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rates and in very different degrees; and the tentacles remain inflected for very different periods of time. Quick inflection depends partly on the quantity of the substance given, so that many glands are simultaneously affected, partly on the facility with which it is penetrated and liquefied by the secretion, partly on its nature, but chiefly on the presence of exciting matter already in solution. Thus saliva, or a weak solution of raw meat, acts much more quickly than even a strong solution of gelatine. So again leaves which have re-expanded, after absorbing drops of a solution of pure gelatine or isinglass (the latter being the more powerful of the two), if given bits of meat, are inflected much more energetically and quickly than they were before, notwithstanding that some rest is generally requisite between two acts of inflection. We probably see the influence of texture in gelatine and globulin when softened by having been soaked in water acting more quickly than when merely wetted. It may be partly due to changed texture, and partly to changed chemical nature, that albumen, which has been kept for some time, and gluten which has been subjected to weak hydrochloric acid, act more quickly than these substances in their fresh state.

The length of time during which the tentacles remain inflected largely depends on the quantity of the substance given, partly on the facility with which it is penetrated or acted on by the secretion, and partly on its essential nature. The tentacles always remain inflected much longer over large bits or large drops than over small bits or drops. Texture probably plays a part in determining the extraordinary length of time during which the tentacles remain inflected

over the hard grains of chemically prepared casein. But the tentacles remain inflected for an equally long time over finely powdered, precipitated phosphate of lime; phosphorus in this latter case evidently being the attraction, and animal matter in the case of casein. The leaves remain long inflected over insects, but it is doubtful how far this is due to the protection afforded by their chitinous integuments; for animal matter is soon extracted from insects (probably by exosmose from their bodies into the dense surrounding secretion), as shown by the prompt inflection of the leaves. We see the influence of the nature of different substances in bits of meat, albumen, and fresh gluten acting very differently from equal-sized bits of gelatine, areolar tissue, and the fibrous basis of bone. The former cause not only far more prompt and energetic, but more prolonged, inflection than do the latter. Hence we are, I think, justified in believing that gelatine, areolar tissue, and the fibrous basis of bone, would be far less nutritious to Drosera than such substances as insects, meat, albumen, &c. This is an interesting conclusion, as it is known that gelatine affords but little nutriment to animals; and so, probably, would areolar tissue and the fibrous basis of bone. The chondrin which I used acted more powerfully than gelatine, but then I do not know that it was pure. It is a more remarkable fact that fibrin, which belongs to the great class of Proteids, including albumen in one of its sub-groups, does not excite the tentacles in a greater degree, or keep them inflected for a longer time, than does gelatine, or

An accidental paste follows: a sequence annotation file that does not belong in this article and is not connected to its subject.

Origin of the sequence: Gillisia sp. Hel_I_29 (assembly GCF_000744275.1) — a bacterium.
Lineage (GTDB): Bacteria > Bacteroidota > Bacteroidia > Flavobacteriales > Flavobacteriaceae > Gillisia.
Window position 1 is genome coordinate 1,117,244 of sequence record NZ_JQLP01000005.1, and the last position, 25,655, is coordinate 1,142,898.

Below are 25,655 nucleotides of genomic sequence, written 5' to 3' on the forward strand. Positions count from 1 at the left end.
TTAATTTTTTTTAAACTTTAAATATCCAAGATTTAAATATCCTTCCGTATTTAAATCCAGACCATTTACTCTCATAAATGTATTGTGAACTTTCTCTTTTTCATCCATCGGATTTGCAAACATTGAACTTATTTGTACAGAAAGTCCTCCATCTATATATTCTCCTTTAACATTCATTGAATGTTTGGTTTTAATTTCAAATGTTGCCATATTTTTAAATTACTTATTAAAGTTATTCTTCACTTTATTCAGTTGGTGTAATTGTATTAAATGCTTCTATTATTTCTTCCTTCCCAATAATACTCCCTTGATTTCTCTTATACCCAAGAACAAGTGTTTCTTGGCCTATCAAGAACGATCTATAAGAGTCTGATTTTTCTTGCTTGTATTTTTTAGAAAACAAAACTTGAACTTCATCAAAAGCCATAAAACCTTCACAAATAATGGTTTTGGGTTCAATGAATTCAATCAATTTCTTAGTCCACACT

*

* See the classification adopted by Dr. Michael Foster in Watts' Dict. of Chemistry,' Supplement 1872, p. 969.